We use 4 capacitive touch sensors from the Crickit and 2 from CPX for 6 total (there's more capacitive touch inputs available on Crickit Signal pins but we wanted to use plain alligator pads!)


Save to your CPX as code.py and touch the alligator clips to control your R.O.B.

The IR LED should be 1-2 feet away and pointed at the R.O.B's left eye (or, the right-most eye when you are looking at R.O.B)

It will calibrate when first starting up, and play some tunes.

Flip the switch on/off on the CPX to turn on/off the capacitive touch detection/command sending (if you need to adjust your cables without having the robot turn around on you!

To help you know what's going on, the NeoPixels on the CPX will glow to match the colors of the alligator clips shown above, so use those same colors! Only exception is black shows up as purple LEDs.

You may need to tweak the capacitive touch threshholds. Try uncommenting

#touch_vals = (touch2.raw_value, touch3.raw_value, seesaw.touch_read(0), seesaw.touch_read(1), seesaw.touch_read(2), seesaw.touch_read(3))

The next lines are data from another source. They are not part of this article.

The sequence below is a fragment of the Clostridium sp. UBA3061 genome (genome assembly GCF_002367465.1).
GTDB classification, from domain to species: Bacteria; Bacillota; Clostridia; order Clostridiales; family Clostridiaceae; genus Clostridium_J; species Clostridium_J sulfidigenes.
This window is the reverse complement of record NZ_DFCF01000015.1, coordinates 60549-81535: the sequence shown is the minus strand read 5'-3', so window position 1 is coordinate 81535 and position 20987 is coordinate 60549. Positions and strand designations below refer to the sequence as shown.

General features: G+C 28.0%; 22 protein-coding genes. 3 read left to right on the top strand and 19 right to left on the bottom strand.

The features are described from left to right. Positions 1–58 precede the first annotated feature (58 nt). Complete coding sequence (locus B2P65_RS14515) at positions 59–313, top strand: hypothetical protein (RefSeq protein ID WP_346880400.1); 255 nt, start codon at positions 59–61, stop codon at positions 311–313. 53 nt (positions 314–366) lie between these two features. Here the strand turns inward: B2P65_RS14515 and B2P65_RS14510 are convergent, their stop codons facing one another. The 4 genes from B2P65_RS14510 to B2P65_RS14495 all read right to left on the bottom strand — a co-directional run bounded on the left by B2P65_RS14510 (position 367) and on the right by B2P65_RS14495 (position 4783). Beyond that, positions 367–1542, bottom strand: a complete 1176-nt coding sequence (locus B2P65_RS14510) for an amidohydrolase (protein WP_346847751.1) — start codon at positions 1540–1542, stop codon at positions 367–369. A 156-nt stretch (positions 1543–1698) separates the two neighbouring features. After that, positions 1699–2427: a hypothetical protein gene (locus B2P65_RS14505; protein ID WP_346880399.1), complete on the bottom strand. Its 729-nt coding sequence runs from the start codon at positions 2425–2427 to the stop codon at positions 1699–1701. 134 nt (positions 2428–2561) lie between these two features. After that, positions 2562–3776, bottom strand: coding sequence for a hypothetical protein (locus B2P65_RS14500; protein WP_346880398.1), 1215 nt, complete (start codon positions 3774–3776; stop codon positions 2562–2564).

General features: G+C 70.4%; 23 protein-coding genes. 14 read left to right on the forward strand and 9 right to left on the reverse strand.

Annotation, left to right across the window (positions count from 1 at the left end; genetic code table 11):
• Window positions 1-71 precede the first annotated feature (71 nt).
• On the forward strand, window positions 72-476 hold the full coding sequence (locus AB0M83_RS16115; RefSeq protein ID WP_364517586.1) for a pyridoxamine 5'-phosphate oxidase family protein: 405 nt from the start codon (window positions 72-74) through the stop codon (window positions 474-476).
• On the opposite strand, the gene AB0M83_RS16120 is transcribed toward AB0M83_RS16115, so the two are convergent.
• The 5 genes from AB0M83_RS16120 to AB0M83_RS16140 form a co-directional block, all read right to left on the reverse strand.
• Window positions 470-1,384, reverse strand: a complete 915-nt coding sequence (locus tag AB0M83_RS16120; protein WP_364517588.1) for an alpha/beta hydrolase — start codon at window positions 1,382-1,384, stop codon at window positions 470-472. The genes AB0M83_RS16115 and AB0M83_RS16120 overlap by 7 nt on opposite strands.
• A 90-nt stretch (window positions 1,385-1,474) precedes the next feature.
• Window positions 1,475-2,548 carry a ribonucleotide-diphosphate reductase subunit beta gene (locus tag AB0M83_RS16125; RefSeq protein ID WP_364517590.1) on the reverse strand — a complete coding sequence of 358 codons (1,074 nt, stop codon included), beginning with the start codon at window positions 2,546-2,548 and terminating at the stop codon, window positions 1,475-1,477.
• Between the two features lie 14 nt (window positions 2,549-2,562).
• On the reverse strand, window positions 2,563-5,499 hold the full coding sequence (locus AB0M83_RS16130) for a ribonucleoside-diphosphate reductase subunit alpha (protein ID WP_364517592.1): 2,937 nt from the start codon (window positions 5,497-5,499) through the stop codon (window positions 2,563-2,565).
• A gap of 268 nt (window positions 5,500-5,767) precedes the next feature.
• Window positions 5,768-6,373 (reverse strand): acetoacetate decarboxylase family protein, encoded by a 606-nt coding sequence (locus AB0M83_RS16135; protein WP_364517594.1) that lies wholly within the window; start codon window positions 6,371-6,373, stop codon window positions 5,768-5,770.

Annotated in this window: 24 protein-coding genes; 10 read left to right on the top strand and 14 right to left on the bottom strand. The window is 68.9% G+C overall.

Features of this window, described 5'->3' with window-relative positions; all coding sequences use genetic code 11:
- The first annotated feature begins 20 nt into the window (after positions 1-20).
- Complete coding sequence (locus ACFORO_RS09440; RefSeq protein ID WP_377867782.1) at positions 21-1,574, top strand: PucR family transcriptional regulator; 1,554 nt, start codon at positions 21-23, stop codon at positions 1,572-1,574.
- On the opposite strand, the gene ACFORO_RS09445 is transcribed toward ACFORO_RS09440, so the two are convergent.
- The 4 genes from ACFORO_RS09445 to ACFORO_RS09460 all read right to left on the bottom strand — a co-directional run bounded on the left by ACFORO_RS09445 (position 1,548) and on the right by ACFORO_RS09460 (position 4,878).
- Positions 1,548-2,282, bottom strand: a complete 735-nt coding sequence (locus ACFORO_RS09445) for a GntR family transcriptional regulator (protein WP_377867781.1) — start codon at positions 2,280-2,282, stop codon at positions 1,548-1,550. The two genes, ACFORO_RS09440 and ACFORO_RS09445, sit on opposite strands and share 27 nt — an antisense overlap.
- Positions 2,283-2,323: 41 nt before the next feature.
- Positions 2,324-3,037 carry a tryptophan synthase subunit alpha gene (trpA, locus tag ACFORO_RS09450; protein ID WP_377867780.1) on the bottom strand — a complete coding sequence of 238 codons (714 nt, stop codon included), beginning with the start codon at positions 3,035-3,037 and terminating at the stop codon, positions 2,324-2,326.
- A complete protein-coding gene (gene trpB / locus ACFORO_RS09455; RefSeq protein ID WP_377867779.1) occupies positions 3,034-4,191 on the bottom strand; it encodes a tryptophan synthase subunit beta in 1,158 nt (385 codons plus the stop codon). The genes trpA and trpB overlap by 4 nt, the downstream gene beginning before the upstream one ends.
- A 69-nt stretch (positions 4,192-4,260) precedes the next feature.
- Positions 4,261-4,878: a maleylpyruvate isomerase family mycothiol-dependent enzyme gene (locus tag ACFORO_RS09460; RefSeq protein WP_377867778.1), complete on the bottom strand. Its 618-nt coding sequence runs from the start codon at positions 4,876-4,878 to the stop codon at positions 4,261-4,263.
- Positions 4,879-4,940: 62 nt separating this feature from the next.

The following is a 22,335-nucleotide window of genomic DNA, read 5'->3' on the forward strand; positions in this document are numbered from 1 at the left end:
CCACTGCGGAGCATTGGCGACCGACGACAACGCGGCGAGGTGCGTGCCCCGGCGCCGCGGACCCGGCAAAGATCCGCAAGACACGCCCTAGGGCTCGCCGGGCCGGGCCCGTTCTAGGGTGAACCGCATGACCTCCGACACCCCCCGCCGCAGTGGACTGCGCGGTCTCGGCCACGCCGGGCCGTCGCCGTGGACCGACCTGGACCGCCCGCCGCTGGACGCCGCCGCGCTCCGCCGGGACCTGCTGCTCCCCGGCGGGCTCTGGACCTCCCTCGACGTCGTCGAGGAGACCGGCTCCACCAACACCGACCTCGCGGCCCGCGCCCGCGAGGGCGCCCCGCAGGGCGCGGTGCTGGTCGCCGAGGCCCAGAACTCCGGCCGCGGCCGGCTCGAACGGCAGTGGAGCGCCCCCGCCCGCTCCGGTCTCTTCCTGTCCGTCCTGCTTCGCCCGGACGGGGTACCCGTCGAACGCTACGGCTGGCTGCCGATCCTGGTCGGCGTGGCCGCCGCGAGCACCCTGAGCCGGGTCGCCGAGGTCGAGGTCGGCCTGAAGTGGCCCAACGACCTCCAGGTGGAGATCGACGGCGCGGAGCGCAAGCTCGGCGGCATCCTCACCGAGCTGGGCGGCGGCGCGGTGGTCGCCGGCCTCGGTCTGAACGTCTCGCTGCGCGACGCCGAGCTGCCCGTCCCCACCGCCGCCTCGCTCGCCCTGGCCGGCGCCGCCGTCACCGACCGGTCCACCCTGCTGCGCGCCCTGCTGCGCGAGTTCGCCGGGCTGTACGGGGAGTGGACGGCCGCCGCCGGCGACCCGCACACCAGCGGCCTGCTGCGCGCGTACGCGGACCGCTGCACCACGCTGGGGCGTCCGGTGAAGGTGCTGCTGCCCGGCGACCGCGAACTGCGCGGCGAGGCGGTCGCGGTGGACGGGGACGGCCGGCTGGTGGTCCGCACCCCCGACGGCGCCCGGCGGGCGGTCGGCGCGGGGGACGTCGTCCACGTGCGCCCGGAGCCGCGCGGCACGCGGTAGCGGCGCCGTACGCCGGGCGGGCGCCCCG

And watching the REPL to see what the values read are.

import time
import gc
from digitalio import DigitalInOut, Direction, Pull
from busio import I2C
from adafruit_seesaw.seesaw import Seesaw
from adafruit_seesaw.pwmout import PWMOut
import touchio
import audioio
import audiocore
import neopixel
import board

pixels = neopixel.NeoPixel(board.NEOPIXEL, 10, brightness=1)

# Create seesaw object
i2c = I2C(board.SCL, board.SDA)
seesaw = Seesaw(i2c)

# switch
switch = DigitalInOut(board.SLIDE_SWITCH)
switch.direction = Direction.INPUT
switch.pull = Pull.UP

# We need some extra captouches
touch2 = touchio.TouchIn(board.A2)
touch3 = touchio.TouchIn(board.A3)

# LED for debugging
led = DigitalInOut(board.D13)
led.direction = Direction.OUTPUT

# Create drive (PWM) object
my_drive = PWMOut(seesaw, INFRARED_LED_SS)    # Drive 1 is on s.s. pin 13
my_drive.frequency = 1000        # Our default frequency is 1KHz


# Commands, each 8 bit command is preceded by the 5 bit Init sequence
Init = [0, 0, 0, 1, 0]            # This must precede any command